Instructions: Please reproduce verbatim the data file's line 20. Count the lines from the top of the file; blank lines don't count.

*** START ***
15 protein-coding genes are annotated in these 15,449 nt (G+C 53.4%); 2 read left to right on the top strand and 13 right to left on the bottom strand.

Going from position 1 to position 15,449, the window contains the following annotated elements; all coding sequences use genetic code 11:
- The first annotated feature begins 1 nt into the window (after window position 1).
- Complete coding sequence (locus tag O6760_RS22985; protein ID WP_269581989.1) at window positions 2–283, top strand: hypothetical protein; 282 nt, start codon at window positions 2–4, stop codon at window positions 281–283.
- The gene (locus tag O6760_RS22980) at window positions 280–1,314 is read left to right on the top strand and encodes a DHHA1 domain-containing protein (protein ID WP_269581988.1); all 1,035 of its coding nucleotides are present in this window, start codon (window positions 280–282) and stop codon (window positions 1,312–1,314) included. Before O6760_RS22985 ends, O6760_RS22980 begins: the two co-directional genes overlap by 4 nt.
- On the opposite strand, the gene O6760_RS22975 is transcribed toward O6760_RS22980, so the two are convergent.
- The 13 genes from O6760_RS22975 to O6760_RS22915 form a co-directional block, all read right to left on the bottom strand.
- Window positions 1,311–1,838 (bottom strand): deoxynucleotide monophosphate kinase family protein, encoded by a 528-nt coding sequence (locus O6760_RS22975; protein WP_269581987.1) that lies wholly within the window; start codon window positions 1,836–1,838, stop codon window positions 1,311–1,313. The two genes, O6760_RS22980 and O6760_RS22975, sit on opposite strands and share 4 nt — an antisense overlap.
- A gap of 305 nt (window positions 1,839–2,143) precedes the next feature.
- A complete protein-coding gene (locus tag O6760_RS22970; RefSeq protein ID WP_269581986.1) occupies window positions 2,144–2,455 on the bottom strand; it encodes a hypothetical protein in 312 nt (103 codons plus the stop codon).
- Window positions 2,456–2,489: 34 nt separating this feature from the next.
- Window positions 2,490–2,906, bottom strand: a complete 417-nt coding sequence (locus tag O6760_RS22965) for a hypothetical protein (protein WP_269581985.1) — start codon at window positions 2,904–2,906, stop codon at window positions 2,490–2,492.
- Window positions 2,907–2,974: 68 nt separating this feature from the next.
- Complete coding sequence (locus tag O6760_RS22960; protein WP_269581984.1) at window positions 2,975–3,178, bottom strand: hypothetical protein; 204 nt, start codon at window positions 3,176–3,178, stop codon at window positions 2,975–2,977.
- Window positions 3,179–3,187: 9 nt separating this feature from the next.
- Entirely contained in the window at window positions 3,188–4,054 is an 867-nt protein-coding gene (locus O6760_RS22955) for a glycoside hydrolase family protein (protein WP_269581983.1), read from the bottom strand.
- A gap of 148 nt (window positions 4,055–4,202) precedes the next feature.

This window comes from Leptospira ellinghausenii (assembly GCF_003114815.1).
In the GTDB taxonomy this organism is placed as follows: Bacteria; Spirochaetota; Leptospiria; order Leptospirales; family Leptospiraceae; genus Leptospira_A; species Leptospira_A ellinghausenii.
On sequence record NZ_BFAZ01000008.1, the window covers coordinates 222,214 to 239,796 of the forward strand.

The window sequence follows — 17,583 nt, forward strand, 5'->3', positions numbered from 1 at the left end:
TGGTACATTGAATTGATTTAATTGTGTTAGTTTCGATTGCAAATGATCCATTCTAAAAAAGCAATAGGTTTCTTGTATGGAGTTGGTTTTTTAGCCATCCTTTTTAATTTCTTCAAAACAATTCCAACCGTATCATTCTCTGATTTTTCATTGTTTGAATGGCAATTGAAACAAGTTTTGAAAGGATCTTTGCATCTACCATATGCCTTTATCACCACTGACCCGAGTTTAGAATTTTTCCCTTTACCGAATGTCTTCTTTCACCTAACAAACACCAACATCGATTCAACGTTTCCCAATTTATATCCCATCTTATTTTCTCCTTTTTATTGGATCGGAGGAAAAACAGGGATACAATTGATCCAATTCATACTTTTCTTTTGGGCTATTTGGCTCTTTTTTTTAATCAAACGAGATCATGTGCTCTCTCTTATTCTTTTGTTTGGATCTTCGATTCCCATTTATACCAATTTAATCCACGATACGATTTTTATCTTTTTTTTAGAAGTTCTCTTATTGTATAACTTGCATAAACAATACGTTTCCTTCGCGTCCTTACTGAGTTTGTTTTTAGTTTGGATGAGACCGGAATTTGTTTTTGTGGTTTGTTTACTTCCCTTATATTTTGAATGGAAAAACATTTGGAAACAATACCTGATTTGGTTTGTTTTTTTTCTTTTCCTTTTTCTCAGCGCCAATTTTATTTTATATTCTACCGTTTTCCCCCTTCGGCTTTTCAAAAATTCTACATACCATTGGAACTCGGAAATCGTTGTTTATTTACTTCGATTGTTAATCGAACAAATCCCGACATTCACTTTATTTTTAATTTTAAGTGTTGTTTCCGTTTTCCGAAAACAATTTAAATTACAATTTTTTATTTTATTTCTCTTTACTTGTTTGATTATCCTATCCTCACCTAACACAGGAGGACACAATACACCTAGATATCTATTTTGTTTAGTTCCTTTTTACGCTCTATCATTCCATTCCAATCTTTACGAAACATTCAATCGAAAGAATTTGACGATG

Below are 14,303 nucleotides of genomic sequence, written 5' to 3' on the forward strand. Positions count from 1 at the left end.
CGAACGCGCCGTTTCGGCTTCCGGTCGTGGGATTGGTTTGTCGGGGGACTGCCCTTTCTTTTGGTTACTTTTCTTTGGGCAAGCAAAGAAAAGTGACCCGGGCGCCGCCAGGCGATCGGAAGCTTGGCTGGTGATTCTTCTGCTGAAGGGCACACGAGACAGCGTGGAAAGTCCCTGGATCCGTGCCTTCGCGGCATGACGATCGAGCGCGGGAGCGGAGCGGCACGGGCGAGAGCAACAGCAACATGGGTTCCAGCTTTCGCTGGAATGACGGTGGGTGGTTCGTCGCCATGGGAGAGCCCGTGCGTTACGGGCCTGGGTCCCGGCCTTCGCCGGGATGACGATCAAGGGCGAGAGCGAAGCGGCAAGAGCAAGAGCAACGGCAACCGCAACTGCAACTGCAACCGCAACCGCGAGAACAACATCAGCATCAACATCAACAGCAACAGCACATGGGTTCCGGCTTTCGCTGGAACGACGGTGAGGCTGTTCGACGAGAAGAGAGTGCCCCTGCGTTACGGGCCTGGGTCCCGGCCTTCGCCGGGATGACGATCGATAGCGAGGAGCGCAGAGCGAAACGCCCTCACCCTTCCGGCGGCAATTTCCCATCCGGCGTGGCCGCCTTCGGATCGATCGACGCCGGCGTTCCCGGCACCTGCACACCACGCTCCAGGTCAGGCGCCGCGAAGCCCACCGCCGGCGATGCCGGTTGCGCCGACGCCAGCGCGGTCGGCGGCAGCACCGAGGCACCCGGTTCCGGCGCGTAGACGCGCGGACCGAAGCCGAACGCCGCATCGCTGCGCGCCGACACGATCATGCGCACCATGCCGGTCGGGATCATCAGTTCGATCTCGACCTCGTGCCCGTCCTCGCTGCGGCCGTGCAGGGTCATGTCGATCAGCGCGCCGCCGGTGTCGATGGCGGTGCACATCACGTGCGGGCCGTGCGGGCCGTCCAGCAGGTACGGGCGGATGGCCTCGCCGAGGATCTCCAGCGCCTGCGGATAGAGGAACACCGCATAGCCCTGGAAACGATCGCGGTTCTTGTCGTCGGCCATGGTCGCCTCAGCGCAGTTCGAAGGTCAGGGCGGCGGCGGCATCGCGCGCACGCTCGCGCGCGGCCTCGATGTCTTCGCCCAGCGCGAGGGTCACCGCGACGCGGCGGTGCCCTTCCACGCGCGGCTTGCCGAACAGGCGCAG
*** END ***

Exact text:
On sequence record NZ_BFAZ01000008.1, the window covers coordinates 222,214 to 239,796 of the forward strand.